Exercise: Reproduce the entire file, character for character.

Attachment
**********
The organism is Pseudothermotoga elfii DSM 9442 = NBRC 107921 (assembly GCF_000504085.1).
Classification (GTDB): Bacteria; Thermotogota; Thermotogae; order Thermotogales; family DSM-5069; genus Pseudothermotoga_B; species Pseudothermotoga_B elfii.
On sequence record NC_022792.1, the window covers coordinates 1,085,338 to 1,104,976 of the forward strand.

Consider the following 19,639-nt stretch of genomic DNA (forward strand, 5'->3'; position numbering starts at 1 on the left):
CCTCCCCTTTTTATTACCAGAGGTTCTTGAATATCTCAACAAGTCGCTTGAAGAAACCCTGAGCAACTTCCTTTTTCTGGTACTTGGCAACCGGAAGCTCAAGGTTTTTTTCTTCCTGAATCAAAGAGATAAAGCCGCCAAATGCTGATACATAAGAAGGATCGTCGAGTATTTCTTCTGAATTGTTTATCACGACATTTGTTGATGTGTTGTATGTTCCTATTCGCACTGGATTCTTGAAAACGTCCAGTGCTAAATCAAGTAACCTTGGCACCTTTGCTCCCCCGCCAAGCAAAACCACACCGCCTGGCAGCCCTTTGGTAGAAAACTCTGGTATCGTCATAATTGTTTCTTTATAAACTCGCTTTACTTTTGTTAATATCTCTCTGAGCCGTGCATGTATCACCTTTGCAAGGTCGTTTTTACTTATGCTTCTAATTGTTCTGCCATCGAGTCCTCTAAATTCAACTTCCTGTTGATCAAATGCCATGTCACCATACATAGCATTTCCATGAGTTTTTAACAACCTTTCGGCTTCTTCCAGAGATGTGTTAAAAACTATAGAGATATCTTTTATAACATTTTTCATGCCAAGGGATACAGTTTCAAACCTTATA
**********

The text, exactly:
The organism is Pseudothermotoga elfii DSM 9442 = NBRC 107921 (assembly GCF_000504085.1).
Classification (GTDB): Bacteria; Thermotogota; Thermotogae; order Thermotogales; family DSM-5069; genus Pseudothermotoga_B; species Pseudothermotoga_B elfii.
On sequence record NC_022792.1, the window covers coordinates 1,085,338 to 1,104,976 of the forward strand.

Consider the following 19,639-nt stretch of genomic DNA (forward strand, 5'->3'; position numbering starts at 1 on the left):
CCTCCCCTTTTTATTACCAGAGGTTCTTGAATATCTCAACAAGTCGCTTGAAGAAACCCTGAGCAACTTCCTTTTTCTGGTACTTGGCAACCGGAAGCTCAAGGTTTTTTTCTTCCTGAATCAAAGAGATAAAGCCGCCAAATGCTGATACATAAGAAGGATCGTCGAGTATTTCTTCTGAATTGTTTATCACGACATTTGTTGATGTGTTGTATGTTCCTATTCGCACTGGATTCTTGAAAACGTCCAGTGCTAAATCAAGTAACCTTGGCACCTTTGCTCCCCCGCCAAGCAAAACCACACCGCCTGGCAGCCCTTTGGTAGAAAACTCTGGTATCGTCATAATTGTTTCTTTATAAACTCGCTTTACTTTTGTTAATATCTCTCTGAGCCGTGCATGTATCACCTTTGCAAGGTCGTTTTTACTTATGCTTCTAATTGTTCTGCCATCGAGTCCTCTAAATTCAACTTCCTGTTGATCAAATGCCATGTCACCATACATAGCATTTCCATGAGTTTTTAACAACCTTTCGGCTTCTTCCAGAGATGTGTTAAAAACTATAGAGATATCTTTTATAACATTTTTCATGCCAAGGGATACAGTTTCAAACCTTATA